This is our fifth spring in Tuscany and I am still enthralled by the magic of the transformation from cold and grey to light, sun and flowering everywhere. It occurs practically overnight and the evolution from frigid February to March with usual rain showers and April’s showy plethora of blossoms and birds warbling is wondrous.
This February was the coldest in Italy in 60 years with two substantial snowstorms in Rome, impossibly snarling traffic and preventing much business as usual, and extremely cold temperatures here in the Florence area. Our hillside villa in Fiesole was assaulted by bitter winds for weeks and frozen pipes combined with acquaduct problems left us without
running water in our house for 15 days. But now in early April the wisteria, glicine, is in full bloom and truly lush and beautiful. The bush at our house, draped gracefully over the front door with lemon trees below is especially appealing.
Good Friday I persuaded my professor husband Sven to abandon his laptop and writing projects for a drive into Chianti to see how spring was progressing. We originally started out for Siena, but serendipitously changed our minds and went instead to Volterra, a hilltown southwest of Florence known for its Etruscan tombs and alabaster carvings.
The drive there goes through one of the most beautiful landscapes in Italy, following an old Roman road, S 68, from Colle di Val d’Elsa to Volterra. As the Romans liked to build roads along the ridges instead of in the valleys, the views in all directions are fabulous. The first thing noticed is the lack of vineyards and olive groves that are omnipresent in other parts of Tuscany. A local man explained the topsoil is thin and roots can’t go down deeply, so the area is more suitable for grains and grasses, providing vast vistas of rolling green hills.
In the distance, one can see San Gimignano with its dramatic medieval towers looming over the village and fields. These days with its scores of tourist buses and streets packed with the visitors that far outnumber the residents and numerous souvenir shops, San Gimignano is probably best viewed from afar as it still looks much as it did in the Middle Ages.
Volterra, on the other hand, has interesting offers for the visitor, but is not yet besieged by tourism. The Etruscans developed the town in the 6th Century BC due to its proximity to rich deposits of copper, iron, silver and the alabaster mines. Today there is an excellent museum, Museo Etrusco Guarnacci, displaying finds from Etruscan funerary urns to complex artistic statuary showing how well developed this pre-Roman culture was. Via Don Minzoni 15. Open daily from 9-7 with earlier closing in winter.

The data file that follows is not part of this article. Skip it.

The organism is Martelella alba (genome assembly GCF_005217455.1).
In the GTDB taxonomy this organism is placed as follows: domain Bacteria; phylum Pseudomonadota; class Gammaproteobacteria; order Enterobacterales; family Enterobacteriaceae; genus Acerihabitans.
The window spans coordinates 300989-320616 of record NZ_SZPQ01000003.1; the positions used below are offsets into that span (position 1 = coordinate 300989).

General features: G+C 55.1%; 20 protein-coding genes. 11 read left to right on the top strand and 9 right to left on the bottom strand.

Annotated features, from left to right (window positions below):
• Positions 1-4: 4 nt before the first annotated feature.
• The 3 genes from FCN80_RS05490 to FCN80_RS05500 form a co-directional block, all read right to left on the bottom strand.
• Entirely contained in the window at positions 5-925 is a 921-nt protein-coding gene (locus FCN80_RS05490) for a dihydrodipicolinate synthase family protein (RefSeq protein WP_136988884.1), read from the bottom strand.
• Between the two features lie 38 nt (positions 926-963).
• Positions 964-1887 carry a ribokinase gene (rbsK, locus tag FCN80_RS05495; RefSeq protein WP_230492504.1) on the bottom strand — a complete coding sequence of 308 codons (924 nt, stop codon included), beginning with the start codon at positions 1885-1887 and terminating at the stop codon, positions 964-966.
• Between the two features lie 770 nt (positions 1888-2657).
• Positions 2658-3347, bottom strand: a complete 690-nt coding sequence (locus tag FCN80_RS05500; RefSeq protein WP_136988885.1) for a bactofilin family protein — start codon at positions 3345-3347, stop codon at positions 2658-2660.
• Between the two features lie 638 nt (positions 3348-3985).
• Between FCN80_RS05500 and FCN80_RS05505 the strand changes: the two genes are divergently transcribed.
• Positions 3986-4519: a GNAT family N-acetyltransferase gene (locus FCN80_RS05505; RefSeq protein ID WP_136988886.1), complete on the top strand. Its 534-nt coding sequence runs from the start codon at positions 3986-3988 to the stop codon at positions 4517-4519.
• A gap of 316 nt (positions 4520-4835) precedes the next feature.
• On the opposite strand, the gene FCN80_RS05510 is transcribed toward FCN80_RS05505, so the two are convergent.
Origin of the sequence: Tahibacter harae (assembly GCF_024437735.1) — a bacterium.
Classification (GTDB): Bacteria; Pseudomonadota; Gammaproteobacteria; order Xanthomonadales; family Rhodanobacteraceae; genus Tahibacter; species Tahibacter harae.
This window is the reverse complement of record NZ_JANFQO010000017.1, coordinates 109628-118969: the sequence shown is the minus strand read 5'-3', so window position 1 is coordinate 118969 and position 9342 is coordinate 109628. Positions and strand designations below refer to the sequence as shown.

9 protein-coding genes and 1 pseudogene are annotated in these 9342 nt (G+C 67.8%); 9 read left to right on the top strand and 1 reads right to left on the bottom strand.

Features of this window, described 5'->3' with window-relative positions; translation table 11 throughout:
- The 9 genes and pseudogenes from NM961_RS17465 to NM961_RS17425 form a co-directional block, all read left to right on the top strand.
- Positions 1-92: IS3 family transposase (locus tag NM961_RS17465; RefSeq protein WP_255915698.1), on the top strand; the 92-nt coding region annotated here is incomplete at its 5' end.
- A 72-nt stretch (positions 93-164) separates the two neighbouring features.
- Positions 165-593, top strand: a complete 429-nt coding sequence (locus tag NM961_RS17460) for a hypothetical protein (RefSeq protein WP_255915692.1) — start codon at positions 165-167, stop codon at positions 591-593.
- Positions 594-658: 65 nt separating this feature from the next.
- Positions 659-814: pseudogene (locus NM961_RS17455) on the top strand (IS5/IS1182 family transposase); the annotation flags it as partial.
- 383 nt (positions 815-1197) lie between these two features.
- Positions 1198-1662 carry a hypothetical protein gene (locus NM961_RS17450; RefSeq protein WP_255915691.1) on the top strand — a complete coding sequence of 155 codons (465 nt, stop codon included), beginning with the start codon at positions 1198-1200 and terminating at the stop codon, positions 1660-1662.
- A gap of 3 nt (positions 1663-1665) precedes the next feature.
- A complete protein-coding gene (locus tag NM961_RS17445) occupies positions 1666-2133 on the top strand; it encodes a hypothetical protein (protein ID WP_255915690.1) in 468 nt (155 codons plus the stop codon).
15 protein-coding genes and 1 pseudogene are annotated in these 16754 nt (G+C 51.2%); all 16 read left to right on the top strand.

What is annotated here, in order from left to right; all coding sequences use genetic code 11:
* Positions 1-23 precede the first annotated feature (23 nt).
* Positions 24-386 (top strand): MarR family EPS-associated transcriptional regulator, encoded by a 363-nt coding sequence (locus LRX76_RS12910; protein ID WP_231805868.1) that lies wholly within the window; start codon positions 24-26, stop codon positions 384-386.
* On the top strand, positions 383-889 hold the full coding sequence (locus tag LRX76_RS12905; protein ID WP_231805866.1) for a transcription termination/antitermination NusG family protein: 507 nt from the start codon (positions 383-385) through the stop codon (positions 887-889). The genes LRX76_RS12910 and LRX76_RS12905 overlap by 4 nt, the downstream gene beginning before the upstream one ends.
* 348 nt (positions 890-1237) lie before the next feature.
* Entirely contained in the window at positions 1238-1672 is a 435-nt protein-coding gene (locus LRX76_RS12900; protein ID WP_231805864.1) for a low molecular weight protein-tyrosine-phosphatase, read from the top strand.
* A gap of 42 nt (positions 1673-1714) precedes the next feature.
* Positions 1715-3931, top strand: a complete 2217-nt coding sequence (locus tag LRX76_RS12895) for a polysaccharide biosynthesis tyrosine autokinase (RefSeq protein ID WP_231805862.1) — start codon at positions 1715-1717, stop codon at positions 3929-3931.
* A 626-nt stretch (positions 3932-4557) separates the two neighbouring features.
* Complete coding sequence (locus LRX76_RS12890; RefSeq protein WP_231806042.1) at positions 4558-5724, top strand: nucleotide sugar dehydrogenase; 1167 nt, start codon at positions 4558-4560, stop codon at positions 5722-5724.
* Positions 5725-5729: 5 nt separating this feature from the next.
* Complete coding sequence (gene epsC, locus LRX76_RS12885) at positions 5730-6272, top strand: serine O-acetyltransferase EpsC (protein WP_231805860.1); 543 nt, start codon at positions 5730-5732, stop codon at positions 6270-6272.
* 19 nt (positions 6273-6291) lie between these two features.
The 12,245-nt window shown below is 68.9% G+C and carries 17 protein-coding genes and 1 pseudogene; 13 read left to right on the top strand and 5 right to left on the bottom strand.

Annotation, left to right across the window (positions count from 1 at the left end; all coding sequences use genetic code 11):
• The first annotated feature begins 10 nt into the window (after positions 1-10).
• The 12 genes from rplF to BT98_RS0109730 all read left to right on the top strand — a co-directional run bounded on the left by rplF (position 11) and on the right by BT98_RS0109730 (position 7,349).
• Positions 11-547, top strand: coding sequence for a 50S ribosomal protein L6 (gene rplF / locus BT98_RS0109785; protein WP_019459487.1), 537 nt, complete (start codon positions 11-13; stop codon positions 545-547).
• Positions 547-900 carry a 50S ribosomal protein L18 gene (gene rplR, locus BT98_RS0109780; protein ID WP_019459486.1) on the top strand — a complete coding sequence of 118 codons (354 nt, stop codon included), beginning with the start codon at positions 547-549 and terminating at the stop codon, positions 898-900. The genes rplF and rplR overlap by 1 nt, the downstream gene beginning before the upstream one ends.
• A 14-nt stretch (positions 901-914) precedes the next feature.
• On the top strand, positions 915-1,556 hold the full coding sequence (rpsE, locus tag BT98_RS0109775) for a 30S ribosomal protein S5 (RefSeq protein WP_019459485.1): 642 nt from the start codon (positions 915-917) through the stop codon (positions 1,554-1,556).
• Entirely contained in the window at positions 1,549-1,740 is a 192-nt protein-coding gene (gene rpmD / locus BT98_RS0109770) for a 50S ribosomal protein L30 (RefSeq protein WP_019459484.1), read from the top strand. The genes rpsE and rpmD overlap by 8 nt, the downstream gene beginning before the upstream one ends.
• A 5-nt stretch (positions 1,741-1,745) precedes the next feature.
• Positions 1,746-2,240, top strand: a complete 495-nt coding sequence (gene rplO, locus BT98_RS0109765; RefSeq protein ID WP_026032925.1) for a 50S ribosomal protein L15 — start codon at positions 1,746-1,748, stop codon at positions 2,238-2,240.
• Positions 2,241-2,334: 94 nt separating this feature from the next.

Walk down the hill on Via Porta all’Arco to view the major gateway entering Etruscan Volterra, or Velathri, an impressive arch dating from the 4th Century BC. In 1944 as the Germans approached to lay siege to the city, residents filled the arch with stones to prevent it becoming a focus of attack. Just outside the walls near the Porta Fiorentina are ruins of a 1st Century BC Roman amphitheater that is quite well preserved with remnants of Roman terme or baths. View from the ramparts above is spectacular.
ALABASTER There are numerous shops in Volterra selling gift items made from this translucent calcium sulfate stone, some simple cups and candle holders, others intricately carved lamps and bowls. Some of the shops are also workshops and one can see artisans working the stone. For a good choice or quality objects visit the Cooperativa Artieri Alabastro, Piazza dei Priori 5. Sven
was fascinated with the incredibly realistic fruits made of stone (perhaps alabaster?) and bought a basket full to bring home.
CUISINE Ristorante Il Sacco Fiorentino, Piazza XX September 18, closed Wednesday, is a good spot for lunch in a 17th C. palazzo. The name refers to Lorenzo di Medici’s 1472 massacre of the citizens of Volterra in response to their attempted rebellion. Blood and gore aside, the Gnocci with Baby Vegetables in springtime is scrumptious. The unusual Tagliatelle del Sacco Fiorentino is a pasta with a saffron-chicken sauce, studded with vegetables. Also looking and smelling delicious was the Coniglio con Aglio e Vin Santo, an intriguing rabbit stewed with garlic and the sweet ‘holy’ wine.
For dessert, we surveyed the several gelato shops, making sure we chose one that made
their own on the premises—produzione propria. We were not disappointed. Sven is a world expert on gelato in the flavor of fior di latte, which translated means ‘flower of milk’ and is basically a simple, creamy milky flavor. He has sampled fior di latte gelato in
hundreds of places in Italy, the US, rest of Europe and even Vietnam! So when he pronounced this version of his favorite flavor “Absolutely the best!” I knew we had hit the right spot. I stuck with fruity frutti di bosco (fruits of the forest) blueberries, raspberries and blackberries—yum-liscious!
On the drive back we followed signs leading to a dairy specializing in sheep’s cheese made from raw milk–the famous pecorino and by far my favorite Italian cheese. The Caseificio Pinzani is a large, modern operation with a tasting room and shop. After trying 5-6 different varieties, we bought some of the soft, fresh cheese called marzolino and a piece of the semi-aged classico. We served them with pears and apples, accompanied by a glass of dessert wine, moscato passito from Piedmont, at our Easter lunch. www.caseificiopinzani.com
We didn’t spend the night in Volterra, but the Villa Porta all’Arco, Via Mazzini 2, on the edge of town, looked very nice. For further info, the tourism office: http://www.volterratur.it/lang/eng/index_eng.asp